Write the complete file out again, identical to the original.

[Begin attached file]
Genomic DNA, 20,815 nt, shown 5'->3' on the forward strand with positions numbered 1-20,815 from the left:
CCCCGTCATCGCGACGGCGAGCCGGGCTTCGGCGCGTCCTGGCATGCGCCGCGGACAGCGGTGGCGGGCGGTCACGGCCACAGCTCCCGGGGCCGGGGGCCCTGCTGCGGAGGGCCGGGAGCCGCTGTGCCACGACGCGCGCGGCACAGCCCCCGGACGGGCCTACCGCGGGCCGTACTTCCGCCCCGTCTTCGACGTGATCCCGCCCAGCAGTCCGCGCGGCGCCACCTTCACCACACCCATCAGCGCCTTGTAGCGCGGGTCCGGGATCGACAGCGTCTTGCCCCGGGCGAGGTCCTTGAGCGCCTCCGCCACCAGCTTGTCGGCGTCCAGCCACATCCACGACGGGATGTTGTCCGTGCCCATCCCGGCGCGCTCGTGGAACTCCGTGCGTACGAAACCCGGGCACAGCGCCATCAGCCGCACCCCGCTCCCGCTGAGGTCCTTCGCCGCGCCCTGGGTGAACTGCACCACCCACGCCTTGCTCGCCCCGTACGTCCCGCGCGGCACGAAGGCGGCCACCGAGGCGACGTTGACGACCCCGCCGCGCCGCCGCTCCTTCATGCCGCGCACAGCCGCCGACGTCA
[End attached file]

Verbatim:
Genomic DNA, 20,815 nt, shown 5'->3' on the forward strand with positions numbered 1-20,815 from the left:
CCCCGTCATCGCGACGGCGAGCCGGGCTTCGGCGCGTCCTGGCATGCGCCGCGGACAGCGGTGGCGGGCGGTCACGGCCACAGCTCCCGGGGCCGGGGGCCCTGCTGCGGAGGGCCGGGAGCCGCTGTGCCACGACGCGCGCGGCACAGCCCCCGGACGGGCCTACCGCGGGCCGTACTTCCGCCCCGTCTTCGACGTGATCCCGCCCAGCAGTCCGCGCGGCGCCACCTTCACCACACCCATCAGCGCCTTGTAGCGCGGGTCCGGGATCGACAGCGTCTTGCCCCGGGCGAGGTCCTTGAGCGCCTCCGCCACCAGCTTGTCGGCGTCCAGCCACATCCACGACGGGATGTTGTCCGTGCCCATCCCGGCGCGCTCGTGGAACTCCGTGCGTACGAAACCCGGGCACAGCGCCATCAGCCGCACCCCGCTCCCGCTGAGGTCCTTCGCCGCGCCCTGGGTGAACTGCACCACCCACGCCTTGCTCGCCCCGTACGTCCCGCGCGGCACGAAGGCGGCCACCGAGGCGACGTTGACGACCCCGCCGCGCCGCCGCTCCTTCATGCCGCGCACAGCCGCCGACGTCA